Archive for March 22nd, 2006

Cold War Relics

Just days after North Korea declares it’s ability to wage pre-emptive nuclear war on the United States, workers in Brooklyn discovered a cold-war era fallout shelter beneath the Brooklyn Bridge.

John Lewis Gaddis is wrong, though, about one thing – the tinned crackers. Unless the tins have rusted, they’re still every bit as edible as they were back then. In fact, when the Office of Civil Defense was disbanded a few years ago, their warehouses of stockpiled supplies were sold on the surplus market, and several dozen tons of the crackers were sold – at a pittance, of course – to a large commercial pig farming operation.

Truth be told, lack of palatability aside – they were designed for nutritional value and storability – the tinned crackers held up rather better than the radiological survey meters, whose fairly complicated vacuum-tube circuits were finicky forty years ago and haven’t been improved by decades in storage without calibration or alignment.

Reminescent of Doctor Strangelove, a lot of mines in the U.S. were used as fallout shelters; most of the supplies tended not to fare too well in the damp environment underground, but after a while it was a moot point, even before the cold war ended. Still, it’s amusing to think that there was some basis in fact for the famous quip of President Merkin – “We must not allow a mine-shaft gap!”. Strangely enough, I’ve never seen any sign that any of the Twin Cities’ underground tunnels or caves were employed as shelters, though it’s likely the mines under the Ford Plant on the west side had at least one cache of supplies, and possibly the old Ford mine by the Crosby Farm marina, the former Tunnel of Terror attraction, had one as well.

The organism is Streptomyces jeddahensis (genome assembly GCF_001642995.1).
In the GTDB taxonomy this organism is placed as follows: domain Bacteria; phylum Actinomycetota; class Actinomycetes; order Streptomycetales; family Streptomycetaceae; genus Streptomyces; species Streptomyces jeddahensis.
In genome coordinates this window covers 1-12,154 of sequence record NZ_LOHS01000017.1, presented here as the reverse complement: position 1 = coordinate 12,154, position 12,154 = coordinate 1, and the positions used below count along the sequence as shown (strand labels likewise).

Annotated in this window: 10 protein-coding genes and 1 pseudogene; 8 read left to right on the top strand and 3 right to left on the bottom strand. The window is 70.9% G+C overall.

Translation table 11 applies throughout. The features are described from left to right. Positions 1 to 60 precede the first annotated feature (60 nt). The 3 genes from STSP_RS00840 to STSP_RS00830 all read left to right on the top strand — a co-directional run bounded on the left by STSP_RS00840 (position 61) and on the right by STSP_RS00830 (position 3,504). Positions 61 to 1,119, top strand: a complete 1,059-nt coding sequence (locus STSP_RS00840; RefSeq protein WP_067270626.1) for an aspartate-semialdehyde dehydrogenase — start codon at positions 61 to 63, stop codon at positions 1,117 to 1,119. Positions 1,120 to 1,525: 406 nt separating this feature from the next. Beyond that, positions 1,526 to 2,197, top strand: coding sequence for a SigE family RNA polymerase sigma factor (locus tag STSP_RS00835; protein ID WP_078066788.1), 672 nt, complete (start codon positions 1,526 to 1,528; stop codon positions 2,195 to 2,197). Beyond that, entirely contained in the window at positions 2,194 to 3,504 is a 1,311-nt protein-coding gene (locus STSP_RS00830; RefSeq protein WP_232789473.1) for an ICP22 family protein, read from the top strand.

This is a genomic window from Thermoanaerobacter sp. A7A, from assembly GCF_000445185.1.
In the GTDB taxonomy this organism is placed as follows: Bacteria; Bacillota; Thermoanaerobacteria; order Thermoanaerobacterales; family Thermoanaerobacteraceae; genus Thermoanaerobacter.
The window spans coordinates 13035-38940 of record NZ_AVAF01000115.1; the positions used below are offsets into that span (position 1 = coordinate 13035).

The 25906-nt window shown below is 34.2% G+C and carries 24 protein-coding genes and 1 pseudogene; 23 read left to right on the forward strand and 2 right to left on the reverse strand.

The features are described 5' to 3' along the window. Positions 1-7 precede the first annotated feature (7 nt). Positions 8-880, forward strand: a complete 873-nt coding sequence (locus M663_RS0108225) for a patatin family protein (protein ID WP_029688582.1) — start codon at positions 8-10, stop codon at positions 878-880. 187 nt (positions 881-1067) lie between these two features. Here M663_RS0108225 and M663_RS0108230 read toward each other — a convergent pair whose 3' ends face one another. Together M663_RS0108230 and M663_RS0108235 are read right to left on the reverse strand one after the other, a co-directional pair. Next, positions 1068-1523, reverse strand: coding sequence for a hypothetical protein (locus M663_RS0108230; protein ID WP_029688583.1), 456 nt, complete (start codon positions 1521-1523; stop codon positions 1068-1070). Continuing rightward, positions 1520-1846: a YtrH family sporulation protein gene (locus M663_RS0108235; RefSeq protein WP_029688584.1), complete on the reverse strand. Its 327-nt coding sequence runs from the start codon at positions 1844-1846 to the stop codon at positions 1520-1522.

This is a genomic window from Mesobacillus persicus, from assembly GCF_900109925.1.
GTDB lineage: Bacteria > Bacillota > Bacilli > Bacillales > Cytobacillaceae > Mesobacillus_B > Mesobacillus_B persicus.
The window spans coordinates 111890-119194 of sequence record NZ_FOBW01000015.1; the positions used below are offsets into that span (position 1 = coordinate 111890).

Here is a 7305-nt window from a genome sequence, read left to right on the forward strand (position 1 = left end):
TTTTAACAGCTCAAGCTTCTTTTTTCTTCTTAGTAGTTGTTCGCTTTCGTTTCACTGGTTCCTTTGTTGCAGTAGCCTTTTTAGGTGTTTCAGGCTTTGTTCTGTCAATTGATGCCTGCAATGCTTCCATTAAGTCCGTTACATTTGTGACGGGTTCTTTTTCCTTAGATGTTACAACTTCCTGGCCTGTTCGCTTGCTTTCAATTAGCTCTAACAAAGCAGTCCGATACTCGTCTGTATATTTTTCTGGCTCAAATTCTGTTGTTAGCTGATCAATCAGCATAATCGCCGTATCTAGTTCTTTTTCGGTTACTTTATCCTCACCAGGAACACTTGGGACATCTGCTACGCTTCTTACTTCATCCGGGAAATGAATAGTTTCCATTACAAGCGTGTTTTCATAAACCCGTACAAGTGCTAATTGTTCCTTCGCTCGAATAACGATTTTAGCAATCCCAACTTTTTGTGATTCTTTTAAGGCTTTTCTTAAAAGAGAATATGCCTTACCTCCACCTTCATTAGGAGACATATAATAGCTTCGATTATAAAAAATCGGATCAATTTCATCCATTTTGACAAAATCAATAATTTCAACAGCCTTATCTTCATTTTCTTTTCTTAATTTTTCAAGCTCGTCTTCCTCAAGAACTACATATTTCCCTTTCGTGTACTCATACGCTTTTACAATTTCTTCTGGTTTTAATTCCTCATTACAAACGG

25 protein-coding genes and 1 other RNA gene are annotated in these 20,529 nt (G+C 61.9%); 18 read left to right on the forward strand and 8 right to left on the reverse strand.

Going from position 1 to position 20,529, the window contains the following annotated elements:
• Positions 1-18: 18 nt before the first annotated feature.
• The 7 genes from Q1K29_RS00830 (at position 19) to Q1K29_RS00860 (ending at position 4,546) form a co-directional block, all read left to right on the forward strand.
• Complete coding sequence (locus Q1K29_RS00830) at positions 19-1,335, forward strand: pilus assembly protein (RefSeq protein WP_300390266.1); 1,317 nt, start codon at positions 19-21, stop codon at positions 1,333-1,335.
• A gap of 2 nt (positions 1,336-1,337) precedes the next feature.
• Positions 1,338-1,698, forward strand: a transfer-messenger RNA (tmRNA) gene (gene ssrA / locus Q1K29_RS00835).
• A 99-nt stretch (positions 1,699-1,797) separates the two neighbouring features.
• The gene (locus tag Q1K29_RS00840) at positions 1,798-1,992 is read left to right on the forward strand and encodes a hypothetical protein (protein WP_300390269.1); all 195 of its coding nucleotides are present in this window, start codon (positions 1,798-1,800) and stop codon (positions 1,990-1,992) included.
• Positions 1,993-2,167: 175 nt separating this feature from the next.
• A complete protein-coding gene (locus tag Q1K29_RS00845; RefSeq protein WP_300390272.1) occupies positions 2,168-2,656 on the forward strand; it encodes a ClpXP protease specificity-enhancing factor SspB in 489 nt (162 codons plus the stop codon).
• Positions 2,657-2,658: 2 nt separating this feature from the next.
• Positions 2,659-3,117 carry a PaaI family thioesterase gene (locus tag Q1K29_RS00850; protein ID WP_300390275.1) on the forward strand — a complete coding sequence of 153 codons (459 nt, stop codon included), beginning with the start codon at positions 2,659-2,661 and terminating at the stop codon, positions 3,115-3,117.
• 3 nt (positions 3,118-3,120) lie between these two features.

A storm drain would actually make a fairly poor fallout shelter, at least long-term; it can reasonably be expected that gross surface contamination will very quickly make it’s way into groundwater and stormwater, and a large sewer may well drain twenty or more square miles of surface, concentrating a lot of contamination in a very little area. Utility tunnels, on the other hand…

Published in: Geekiness, General, History, Urban Exploration | on March 22nd, 2006 | Comments Off on Cold War Relics